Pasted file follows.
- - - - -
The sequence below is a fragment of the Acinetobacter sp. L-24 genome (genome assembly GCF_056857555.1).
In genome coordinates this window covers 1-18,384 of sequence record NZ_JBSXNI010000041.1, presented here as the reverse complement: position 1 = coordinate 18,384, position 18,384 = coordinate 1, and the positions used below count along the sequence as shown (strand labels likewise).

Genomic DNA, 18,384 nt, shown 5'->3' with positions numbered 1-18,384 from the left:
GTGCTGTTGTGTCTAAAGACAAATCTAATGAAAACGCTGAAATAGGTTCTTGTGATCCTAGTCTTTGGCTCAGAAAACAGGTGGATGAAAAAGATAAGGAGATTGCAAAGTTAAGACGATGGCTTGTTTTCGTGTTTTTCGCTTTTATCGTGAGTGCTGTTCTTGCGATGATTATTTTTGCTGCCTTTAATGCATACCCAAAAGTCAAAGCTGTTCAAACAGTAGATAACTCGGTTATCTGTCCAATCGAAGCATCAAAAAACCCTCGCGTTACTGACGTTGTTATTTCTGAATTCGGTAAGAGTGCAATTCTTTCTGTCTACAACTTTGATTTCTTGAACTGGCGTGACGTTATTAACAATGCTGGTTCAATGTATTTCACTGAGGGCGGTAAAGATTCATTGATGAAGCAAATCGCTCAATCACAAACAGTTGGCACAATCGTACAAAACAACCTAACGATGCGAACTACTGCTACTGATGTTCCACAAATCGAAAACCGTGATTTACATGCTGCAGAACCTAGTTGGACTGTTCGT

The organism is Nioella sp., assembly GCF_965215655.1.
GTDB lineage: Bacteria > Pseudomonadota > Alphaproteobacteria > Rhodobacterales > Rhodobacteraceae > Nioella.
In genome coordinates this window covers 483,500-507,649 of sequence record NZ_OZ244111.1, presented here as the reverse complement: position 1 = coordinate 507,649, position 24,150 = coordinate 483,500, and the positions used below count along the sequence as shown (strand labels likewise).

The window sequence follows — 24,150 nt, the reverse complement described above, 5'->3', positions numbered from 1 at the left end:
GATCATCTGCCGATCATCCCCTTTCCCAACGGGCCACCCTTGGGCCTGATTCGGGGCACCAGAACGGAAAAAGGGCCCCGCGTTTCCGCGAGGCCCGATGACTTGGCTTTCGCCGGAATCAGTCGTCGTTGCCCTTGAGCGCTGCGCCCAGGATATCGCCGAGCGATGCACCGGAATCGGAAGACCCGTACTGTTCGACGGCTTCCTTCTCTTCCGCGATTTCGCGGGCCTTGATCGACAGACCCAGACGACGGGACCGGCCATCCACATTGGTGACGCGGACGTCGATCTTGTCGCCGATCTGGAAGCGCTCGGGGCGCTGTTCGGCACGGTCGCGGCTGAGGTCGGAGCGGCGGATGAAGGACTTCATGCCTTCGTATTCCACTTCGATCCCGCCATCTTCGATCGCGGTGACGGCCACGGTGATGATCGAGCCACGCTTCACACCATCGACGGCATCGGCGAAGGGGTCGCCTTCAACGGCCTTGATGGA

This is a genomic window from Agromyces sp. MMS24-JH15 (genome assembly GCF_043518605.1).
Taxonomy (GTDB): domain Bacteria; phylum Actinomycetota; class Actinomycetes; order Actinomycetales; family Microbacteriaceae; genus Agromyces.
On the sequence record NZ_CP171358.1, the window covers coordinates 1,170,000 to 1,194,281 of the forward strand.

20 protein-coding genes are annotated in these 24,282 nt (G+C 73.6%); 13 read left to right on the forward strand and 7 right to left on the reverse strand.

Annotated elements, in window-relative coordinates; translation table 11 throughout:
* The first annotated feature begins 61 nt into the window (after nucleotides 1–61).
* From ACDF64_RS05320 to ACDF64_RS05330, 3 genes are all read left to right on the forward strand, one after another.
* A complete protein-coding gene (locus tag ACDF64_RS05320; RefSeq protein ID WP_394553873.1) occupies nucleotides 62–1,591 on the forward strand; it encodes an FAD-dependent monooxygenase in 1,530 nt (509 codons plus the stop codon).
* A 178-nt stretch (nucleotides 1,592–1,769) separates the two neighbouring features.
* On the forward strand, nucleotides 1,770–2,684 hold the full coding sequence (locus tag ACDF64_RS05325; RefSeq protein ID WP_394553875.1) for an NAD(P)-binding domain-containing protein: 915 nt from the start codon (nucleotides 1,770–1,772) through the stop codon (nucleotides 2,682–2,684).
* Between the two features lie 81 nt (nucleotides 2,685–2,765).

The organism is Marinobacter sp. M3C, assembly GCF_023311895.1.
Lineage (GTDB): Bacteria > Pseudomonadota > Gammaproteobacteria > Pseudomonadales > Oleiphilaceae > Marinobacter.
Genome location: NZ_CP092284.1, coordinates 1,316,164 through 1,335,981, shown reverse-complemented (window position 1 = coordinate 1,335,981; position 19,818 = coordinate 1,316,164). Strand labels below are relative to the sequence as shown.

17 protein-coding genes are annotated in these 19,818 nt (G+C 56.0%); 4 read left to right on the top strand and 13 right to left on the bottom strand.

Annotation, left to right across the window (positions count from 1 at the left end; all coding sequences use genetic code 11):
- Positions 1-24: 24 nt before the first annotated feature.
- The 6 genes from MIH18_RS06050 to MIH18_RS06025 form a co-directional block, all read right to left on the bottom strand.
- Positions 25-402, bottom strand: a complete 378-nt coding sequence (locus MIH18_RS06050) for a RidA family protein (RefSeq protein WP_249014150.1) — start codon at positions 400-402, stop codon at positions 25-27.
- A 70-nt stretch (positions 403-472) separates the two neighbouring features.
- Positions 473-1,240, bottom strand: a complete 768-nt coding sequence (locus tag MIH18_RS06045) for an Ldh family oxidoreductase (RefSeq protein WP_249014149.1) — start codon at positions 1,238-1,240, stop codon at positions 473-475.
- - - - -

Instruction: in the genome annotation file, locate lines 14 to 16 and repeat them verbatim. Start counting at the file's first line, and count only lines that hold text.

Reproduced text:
Annotated elements, in window-relative coordinates; translation table 11 throughout:
* The first annotated feature begins 61 nt into the window (after nucleotides 1–61).
* From ACDF64_RS05320 to ACDF64_RS05330, 3 genes are all read left to right on the forward strand, one after another.